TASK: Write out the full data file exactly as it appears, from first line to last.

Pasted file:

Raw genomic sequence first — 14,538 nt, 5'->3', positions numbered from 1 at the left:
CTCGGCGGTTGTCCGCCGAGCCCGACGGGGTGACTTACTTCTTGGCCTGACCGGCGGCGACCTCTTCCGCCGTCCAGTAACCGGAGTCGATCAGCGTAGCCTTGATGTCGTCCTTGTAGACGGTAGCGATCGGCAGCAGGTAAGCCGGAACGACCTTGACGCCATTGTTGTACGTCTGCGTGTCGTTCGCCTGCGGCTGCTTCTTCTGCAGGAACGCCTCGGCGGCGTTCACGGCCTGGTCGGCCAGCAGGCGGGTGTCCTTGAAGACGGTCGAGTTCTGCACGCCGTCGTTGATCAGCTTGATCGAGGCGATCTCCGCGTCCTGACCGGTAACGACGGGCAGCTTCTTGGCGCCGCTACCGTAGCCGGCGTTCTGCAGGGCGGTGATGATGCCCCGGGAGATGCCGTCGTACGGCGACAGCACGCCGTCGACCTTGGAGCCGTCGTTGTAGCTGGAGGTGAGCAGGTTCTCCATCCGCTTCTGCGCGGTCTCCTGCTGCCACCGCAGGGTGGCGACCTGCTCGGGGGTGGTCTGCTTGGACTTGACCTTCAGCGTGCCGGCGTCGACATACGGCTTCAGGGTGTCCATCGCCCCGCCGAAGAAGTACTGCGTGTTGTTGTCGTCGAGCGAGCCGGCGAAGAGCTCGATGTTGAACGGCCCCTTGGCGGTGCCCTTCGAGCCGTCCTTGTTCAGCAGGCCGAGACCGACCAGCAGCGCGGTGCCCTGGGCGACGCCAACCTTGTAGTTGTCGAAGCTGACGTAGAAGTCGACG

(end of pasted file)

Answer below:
Raw genomic sequence first — 14,538 nt, 5'->3', positions numbered from 1 at the left:
CTCGGCGGTTGTCCGCCGAGCCCGACGGGGTGACTTACTTCTTGGCCTGACCGGCGGCGACCTCTTCCGCCGTCCAGTAACCGGAGTCGATCAGCGTAGCCTTGATGTCGTCCTTGTAGACGGTAGCGATCGGCAGCAGGTAAGCCGGAACGACCTTGACGCCATTGTTGTACGTCTGCGTGTCGTTCGCCTGCGGCTGCTTCTTCTGCAGGAACGCCTCGGCGGCGTTCACGGCCTGGTCGGCCAGCAGGCGGGTGTCCTTGAAGACGGTCGAGTTCTGCACGCCGTCGTTGATCAGCTTGATCGAGGCGATCTCCGCGTCCTGACCGGTAACGACGGGCAGCTTCTTGGCGCCGCTACCGTAGCCGGCGTTCTGCAGGGCGGTGATGATGCCCCGGGAGATGCCGTCGTACGGCGACAGCACGCCGTCGACCTTGGAGCCGTCGTTGTAGCTGGAGGTGAGCAGGTTCTCCATCCGCTTCTGCGCGGTCTCCTGCTGCCACCGCAGGGTGGCGACCTGCTCGGGGGTGGTCTGCTTGGACTTGACCTTCAGCGTGCCGGCGTCGACATACGGCTTCAGGGTGTCCATCGCCCCGCCGAAGAAGTACTGCGTGTTGTTGTCGTCGAGCGAGCCGGCGAAGAGCTCGATGTTGAACGGCCCCTTGGCGGTGCCCTTCGAGCCGTCCTTGTTCAGCAGGCCGAGACCGACCAGCAGCGCGGTGCCCTGGGCGACGCCAACCTTGTAGTTGTCGAAGCTGACGTAGAAGTCGACG